Posted by Benjamin Gray on April 29, 2008
In recent years, AMD has struggled to remain relevant in the commercial PC as it has competed against Intel, the market share leader and gold-standard in processor performance. Today, companies often only choose AMD for its lower initial acquisition costs — which run approximately $50 to $75 cheaper than Intel’s, although you’re sacrificing performance to get there. This approach of narrowly undercutting Intel has not worked well for AMD, as it has now seen six straight quarters of net loss.
On Monday, however, AMD announced a major new initiative it calls AMD Business Class — a renewed effort to better compete in the commercial segment across both desktops and laptops. Targeting SMBs, the public sector, and large enterprises, AMD Business Class is its renewed focus on a historically weaker area than the consumer market. Initially, AMD is touting the availability of three new AMD-powered desktops: HP’s dc5850 and dx2450, Fujitsu Siemens Computers’ Esprimo E/P5625, and a refresh of Dell’s OptiPlex 740. The new processors are available in Athlon X2 dual-, Phenom X3 triple-, and Phenom X4 quad-cores and will try to keep pace with Intel’s Green IT initiatives with Energy Star 4.0 compliance.
AMD claims that the new processors will help minimize IT disruption through longer PC lifecycles, greater cross-generation compatibility, and a guarantee that this hardware will be available for the next 24 months as part of AMD's CSIP stable image program. What is the net-net for IT Ops professionals? AMD now has a lower-cost alternative to Intel’s Stable Image Platform Program (SIPP), but with more processor options (Intel’s SIPP processor options are limited to Core2 Duo processors and Core2 Quad processors). So when IT Ops is told to cut spending, AMD Business Class is worth investigating.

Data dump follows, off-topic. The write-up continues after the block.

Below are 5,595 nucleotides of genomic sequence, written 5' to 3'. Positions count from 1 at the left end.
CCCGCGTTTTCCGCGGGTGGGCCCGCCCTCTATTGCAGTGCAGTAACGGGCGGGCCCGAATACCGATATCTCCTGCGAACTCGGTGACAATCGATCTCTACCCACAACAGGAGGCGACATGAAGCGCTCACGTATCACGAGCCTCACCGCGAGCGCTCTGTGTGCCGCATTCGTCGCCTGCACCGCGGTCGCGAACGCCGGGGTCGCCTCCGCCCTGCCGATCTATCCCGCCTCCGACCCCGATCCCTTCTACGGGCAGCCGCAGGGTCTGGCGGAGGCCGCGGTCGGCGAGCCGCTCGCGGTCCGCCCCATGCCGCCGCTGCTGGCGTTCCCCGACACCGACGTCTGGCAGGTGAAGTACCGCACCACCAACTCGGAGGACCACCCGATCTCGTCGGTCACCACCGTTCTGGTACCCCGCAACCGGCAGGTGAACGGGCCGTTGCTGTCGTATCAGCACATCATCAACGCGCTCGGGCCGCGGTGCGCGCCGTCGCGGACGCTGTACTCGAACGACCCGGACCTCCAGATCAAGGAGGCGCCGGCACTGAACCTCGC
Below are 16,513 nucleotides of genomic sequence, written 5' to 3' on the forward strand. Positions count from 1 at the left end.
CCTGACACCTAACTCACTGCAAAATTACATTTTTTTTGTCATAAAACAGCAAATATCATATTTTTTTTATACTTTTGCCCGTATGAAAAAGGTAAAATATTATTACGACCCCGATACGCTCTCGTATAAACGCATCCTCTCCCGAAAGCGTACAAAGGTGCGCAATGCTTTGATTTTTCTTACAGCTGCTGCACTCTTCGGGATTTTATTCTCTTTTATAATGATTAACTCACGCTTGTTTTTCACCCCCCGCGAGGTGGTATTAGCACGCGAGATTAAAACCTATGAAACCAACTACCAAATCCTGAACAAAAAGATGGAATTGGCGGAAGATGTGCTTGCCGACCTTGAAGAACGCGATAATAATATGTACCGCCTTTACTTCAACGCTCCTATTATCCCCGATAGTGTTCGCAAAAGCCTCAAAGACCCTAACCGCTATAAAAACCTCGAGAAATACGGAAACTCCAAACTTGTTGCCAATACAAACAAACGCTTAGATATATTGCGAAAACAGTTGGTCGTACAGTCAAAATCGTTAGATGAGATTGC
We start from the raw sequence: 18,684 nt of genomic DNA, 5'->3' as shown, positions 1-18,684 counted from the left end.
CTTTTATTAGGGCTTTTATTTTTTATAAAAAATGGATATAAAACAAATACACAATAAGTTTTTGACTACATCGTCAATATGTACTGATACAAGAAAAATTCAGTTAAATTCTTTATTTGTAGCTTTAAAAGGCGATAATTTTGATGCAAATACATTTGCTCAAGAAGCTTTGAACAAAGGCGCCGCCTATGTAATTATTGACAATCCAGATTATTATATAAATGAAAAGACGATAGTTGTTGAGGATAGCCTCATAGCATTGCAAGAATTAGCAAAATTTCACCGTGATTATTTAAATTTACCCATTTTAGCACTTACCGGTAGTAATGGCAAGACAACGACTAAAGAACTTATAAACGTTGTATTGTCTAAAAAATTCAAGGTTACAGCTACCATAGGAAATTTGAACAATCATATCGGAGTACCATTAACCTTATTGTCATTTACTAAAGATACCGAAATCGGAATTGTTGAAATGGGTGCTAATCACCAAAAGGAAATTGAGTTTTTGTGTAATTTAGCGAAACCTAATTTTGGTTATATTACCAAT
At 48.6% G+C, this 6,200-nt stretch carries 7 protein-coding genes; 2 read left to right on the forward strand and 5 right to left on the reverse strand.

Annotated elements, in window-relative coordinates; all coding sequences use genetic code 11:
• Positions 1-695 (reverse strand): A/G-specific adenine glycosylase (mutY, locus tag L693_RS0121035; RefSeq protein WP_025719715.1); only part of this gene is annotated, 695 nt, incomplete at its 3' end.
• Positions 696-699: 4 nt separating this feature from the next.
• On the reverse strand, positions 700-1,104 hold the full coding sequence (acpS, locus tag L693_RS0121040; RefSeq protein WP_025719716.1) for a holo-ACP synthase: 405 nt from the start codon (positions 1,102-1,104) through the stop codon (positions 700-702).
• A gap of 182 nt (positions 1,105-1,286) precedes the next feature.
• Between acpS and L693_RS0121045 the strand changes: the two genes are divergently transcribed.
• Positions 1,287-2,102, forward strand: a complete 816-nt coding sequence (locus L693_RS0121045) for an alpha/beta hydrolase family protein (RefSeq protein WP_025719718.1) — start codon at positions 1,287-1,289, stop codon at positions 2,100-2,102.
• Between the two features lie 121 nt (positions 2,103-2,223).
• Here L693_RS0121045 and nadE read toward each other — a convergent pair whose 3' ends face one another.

This announcement is just a forerunner to the real excitement around AMD’s upcoming mobile chipset, codenamed Puma, which is scheduled to ship at the close of this quarter. Puma, which is built on the Griffin processor, will be the first big challenger to the Intel Centrino mobile processor. Stay tuned as things will likely get more interesting between Intel and AMD, which will benefit businesses that clearly demand more competition and innovation from their component manufacturers.
Check out Benjamin’s research